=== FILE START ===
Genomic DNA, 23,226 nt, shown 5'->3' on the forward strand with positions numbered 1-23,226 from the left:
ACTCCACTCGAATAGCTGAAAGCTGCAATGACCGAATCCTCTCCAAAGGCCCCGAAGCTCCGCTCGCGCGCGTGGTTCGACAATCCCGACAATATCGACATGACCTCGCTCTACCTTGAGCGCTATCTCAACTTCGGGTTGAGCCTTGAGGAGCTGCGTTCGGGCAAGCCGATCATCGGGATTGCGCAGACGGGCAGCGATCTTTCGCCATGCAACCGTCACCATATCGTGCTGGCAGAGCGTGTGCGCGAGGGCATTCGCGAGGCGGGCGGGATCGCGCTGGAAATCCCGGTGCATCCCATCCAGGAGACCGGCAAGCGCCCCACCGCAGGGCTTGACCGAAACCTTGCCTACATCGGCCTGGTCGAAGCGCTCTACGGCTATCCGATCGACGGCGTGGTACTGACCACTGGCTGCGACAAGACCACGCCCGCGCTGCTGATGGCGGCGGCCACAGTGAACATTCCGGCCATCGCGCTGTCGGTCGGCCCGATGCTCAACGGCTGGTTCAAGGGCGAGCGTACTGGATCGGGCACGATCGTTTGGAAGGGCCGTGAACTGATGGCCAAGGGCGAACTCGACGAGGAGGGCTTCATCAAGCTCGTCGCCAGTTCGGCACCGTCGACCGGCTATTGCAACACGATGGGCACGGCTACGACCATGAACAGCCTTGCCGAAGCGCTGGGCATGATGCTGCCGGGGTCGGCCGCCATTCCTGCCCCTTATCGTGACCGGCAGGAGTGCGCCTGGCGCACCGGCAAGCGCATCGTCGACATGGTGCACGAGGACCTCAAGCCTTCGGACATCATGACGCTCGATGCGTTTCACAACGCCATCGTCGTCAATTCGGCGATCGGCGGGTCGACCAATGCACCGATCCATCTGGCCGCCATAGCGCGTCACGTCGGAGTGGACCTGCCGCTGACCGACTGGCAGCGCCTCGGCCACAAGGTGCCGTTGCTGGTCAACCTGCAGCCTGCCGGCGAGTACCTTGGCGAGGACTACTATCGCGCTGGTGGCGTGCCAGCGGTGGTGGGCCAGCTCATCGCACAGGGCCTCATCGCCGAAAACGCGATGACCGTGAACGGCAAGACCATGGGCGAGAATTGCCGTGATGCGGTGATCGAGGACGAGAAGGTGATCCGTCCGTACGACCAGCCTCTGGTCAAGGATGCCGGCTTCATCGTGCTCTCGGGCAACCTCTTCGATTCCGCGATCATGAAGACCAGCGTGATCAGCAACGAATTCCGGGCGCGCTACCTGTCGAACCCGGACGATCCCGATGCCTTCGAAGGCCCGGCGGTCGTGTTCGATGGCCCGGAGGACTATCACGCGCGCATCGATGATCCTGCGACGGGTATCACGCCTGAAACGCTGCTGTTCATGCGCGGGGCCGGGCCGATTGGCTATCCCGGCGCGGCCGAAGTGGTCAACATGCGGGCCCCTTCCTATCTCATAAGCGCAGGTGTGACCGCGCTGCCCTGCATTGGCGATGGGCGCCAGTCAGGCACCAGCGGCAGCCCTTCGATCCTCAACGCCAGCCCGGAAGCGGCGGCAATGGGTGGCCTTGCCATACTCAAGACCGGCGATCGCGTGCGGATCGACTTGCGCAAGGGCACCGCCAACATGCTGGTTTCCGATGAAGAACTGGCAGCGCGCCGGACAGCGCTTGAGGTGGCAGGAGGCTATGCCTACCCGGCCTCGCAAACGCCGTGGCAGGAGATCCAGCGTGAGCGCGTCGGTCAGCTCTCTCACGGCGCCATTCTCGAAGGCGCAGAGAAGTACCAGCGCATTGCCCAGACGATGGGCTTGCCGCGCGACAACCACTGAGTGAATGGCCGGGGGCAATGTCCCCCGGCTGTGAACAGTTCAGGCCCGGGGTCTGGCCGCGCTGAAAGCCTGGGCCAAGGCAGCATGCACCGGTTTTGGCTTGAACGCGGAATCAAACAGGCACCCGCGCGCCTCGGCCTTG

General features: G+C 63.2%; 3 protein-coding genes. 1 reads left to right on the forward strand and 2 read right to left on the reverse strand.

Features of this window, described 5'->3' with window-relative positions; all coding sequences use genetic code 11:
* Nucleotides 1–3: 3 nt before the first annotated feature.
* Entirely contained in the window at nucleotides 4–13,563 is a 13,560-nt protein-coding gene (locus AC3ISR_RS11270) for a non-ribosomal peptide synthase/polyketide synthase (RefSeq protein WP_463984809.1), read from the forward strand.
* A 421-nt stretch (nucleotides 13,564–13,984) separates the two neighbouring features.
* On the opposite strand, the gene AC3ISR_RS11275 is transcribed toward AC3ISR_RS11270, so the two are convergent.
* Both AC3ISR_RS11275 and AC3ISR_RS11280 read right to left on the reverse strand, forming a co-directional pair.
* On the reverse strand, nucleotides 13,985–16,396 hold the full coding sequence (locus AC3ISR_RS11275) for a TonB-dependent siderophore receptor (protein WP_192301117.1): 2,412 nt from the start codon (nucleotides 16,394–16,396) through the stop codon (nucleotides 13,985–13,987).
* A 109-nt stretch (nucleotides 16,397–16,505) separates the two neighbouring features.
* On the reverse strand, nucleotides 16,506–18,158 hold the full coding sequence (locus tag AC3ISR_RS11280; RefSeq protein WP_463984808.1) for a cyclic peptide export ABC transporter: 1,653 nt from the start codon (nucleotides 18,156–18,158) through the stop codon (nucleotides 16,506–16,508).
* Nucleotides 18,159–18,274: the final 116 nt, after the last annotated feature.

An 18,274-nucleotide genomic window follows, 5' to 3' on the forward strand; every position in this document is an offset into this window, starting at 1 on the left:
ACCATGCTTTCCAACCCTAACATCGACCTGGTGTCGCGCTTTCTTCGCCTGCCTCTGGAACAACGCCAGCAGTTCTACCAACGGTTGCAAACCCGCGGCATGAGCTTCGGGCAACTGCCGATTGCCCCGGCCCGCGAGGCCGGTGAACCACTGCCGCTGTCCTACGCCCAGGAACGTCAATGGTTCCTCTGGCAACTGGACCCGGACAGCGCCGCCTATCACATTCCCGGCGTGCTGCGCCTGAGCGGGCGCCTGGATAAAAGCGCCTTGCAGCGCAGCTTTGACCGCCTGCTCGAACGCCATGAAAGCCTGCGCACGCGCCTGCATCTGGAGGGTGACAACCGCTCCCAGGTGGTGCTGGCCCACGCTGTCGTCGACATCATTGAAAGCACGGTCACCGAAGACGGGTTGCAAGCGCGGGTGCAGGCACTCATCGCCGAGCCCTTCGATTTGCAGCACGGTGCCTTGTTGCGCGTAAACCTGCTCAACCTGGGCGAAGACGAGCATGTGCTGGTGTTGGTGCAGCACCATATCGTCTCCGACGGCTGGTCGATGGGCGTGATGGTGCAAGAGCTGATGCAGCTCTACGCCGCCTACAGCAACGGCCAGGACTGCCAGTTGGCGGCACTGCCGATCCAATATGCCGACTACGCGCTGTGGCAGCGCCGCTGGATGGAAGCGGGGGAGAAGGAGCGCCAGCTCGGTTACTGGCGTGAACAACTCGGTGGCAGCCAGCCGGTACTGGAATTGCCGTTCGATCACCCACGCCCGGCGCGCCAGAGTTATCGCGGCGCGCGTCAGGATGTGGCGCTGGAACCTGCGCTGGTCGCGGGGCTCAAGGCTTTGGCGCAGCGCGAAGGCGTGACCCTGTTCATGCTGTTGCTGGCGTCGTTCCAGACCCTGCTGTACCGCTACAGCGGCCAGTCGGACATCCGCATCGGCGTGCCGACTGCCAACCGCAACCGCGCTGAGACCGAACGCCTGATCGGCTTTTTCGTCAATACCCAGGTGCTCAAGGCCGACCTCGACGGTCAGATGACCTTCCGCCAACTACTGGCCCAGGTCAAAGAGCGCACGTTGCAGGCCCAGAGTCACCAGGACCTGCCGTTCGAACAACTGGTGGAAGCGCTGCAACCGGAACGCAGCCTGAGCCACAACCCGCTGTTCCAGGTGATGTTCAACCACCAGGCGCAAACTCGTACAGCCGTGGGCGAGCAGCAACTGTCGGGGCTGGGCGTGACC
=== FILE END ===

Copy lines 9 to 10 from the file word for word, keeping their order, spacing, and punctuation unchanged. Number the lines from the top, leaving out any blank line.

* Both AC3ISR_RS11275 and AC3ISR_RS11280 read right to left on the reverse strand, forming a co-directional pair.
* On the reverse strand, nucleotides 13,985–16,396 hold the full coding sequence (locus AC3ISR_RS11275) for a TonB-dependent siderophore receptor (protein WP_192301117.1): 2,412 nt from the start codon (nucleotides 16,394–16,396) through the stop codon (nucleotides 13,985–13,987).